Delaware Decision Highlights Need for Director Protection

This post is from David A. Katz of Wachtell, Lipton, Rosen & Katz. This post is part of the Delaware law series, which is cosponsored by the Forum and Corporation Service Company; links to other posts in the series are available here.

My colleague Laura A. McIntosh and I have written an article entitled “Delaware Decision Highlights Need for Director Protection,” which discusses the Delaware Chancery Court case of Schoon v. Troy Corp. The decision, which is on appeal, clarifies that in Delaware, unless otherwise provided in the bylaws or agreed by contract, a director’s right to advancement of expenses does not vest until the company’s obligation is triggered. This result is significant since the advancement of expenses in corporation-related lawsuits, along with broad indemnification, is an important feature of director protection. The decision may leave former directors, in particular, vulnerable to bylaw amendments affecting their right to advancement of expenses. In the article we address some of the many options available to consider to protect a director’s right to advancement of expenses, including the company revising its bylaws, directors entering into indemnification agreements and former directors purchasing D&O liability insurance specifically for themselves in some cases.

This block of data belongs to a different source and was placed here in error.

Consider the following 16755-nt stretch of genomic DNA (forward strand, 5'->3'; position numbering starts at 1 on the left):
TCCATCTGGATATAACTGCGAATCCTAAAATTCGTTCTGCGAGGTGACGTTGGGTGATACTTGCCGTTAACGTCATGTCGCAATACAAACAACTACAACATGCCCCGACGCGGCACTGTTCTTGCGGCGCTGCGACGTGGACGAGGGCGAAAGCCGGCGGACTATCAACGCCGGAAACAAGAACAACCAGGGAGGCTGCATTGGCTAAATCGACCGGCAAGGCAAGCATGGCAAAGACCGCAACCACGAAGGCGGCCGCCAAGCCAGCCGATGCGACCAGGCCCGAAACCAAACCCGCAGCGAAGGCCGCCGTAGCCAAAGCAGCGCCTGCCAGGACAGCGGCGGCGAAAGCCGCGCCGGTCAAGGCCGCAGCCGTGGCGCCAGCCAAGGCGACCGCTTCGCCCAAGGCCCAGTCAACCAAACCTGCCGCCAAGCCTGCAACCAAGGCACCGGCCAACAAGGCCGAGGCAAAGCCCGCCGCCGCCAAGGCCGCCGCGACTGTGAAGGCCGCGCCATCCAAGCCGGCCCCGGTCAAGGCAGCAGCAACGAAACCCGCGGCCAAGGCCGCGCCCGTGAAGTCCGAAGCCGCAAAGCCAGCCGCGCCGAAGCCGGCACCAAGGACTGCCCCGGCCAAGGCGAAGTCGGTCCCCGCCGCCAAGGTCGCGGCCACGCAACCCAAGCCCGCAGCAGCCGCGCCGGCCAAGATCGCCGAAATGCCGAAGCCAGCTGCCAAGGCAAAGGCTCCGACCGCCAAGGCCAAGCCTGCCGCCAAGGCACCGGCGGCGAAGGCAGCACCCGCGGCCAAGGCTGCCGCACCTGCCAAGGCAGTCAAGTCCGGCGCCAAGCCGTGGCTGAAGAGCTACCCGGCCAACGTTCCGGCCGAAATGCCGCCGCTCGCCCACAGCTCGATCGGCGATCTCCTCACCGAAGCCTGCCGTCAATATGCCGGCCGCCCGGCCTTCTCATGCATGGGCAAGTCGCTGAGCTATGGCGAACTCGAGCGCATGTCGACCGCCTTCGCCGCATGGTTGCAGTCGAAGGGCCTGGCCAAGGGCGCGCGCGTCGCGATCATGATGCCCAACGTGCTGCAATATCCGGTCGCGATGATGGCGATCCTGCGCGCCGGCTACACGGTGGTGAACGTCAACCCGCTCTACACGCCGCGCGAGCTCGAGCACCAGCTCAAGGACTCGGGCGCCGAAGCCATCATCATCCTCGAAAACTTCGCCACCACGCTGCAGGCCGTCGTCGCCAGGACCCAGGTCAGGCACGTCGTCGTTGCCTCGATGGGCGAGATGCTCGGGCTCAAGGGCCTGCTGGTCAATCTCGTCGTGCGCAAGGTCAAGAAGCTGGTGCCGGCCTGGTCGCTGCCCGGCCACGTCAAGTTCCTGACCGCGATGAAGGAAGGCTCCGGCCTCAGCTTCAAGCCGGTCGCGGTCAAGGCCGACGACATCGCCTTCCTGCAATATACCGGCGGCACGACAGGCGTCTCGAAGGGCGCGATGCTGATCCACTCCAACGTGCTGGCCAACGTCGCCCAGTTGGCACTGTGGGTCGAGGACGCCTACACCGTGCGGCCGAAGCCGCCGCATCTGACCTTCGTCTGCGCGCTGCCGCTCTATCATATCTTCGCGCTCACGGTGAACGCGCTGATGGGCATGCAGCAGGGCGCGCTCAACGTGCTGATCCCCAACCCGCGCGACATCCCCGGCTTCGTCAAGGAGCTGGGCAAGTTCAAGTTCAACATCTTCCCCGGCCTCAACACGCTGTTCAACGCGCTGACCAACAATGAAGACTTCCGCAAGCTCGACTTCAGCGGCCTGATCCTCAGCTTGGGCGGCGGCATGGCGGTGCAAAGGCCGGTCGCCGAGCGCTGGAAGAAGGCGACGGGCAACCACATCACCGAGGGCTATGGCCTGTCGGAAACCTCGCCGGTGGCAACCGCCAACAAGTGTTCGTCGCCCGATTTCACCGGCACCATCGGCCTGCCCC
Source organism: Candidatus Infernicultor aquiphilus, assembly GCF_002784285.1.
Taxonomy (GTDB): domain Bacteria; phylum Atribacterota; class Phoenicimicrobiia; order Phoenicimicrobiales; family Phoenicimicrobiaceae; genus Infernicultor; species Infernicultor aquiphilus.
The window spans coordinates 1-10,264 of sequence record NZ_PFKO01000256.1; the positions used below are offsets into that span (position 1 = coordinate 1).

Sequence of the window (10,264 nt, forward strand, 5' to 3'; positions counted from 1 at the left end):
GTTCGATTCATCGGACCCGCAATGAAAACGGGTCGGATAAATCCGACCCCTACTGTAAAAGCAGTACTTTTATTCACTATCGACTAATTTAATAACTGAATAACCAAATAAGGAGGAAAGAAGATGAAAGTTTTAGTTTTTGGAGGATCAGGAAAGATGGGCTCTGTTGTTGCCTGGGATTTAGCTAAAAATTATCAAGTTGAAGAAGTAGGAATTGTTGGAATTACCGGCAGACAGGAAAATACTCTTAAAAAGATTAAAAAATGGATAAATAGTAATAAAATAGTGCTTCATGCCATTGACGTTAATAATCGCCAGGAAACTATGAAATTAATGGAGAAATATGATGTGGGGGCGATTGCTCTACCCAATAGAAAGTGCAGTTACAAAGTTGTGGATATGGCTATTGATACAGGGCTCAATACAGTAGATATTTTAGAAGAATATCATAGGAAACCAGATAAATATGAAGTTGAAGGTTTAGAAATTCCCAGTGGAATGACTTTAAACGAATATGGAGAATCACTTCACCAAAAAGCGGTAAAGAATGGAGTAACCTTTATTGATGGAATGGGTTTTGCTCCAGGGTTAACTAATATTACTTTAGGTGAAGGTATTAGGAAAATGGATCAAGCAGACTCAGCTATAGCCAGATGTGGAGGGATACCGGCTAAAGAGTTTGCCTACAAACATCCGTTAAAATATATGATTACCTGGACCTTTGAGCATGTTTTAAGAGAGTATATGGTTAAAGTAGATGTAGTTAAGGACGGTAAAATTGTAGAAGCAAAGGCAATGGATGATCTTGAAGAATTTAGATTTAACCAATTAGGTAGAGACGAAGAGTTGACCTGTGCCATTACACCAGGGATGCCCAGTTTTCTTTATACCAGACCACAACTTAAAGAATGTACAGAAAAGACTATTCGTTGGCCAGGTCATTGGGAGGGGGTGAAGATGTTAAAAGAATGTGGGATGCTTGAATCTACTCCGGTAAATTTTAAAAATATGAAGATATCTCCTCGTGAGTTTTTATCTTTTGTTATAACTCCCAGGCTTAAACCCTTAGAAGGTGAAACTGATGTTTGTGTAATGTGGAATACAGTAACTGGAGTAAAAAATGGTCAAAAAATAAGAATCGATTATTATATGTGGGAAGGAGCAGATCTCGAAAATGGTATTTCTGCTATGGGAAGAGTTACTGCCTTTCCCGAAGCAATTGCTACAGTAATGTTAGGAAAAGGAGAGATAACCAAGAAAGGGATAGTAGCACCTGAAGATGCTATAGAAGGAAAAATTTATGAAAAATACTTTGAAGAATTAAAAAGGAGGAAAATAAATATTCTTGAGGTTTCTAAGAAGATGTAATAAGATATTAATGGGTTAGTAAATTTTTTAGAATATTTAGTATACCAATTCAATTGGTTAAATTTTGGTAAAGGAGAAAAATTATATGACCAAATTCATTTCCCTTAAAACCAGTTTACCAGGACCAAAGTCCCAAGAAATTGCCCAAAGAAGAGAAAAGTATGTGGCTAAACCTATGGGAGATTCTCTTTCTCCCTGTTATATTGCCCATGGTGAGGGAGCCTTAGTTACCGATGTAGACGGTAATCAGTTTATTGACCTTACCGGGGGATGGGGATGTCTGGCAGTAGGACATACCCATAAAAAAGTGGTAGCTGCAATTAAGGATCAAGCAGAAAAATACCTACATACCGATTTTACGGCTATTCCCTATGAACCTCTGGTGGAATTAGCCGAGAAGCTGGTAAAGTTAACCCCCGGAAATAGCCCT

The article is available here.

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